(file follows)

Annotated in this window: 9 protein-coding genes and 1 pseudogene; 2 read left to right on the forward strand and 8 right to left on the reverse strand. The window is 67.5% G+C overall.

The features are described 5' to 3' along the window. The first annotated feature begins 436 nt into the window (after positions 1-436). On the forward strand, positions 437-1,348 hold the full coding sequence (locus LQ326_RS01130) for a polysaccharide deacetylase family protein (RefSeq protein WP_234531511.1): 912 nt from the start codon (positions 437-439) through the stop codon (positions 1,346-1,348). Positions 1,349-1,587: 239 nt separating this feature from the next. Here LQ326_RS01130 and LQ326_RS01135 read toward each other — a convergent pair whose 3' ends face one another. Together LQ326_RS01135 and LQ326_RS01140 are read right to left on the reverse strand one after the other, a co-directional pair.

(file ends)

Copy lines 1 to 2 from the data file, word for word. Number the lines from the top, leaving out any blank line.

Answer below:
Annotated in this window: 9 protein-coding genes and 1 pseudogene; 2 read left to right on the forward strand and 8 right to left on the reverse strand. The window is 67.5% G+C overall.

The features are described 5' to 3' along the window. The first annotated feature begins 436 nt into the window (after positions 1-436). On the forward strand, positions 437-1,348 hold the full coding sequence (locus LQ326_RS01130) for a polysaccharide deacetylase family protein (RefSeq protein WP_234531511.1): 912 nt from the start codon (positions 437-439) through the stop codon (positions 1,346-1,348). Positions 1,349-1,587: 239 nt separating this feature from the next. Here LQ326_RS01130 and LQ326_RS01135 read toward each other — a convergent pair whose 3' ends face one another. Together LQ326_RS01135 and LQ326_RS01140 are read right to left on the reverse strand one after the other, a co-directional pair.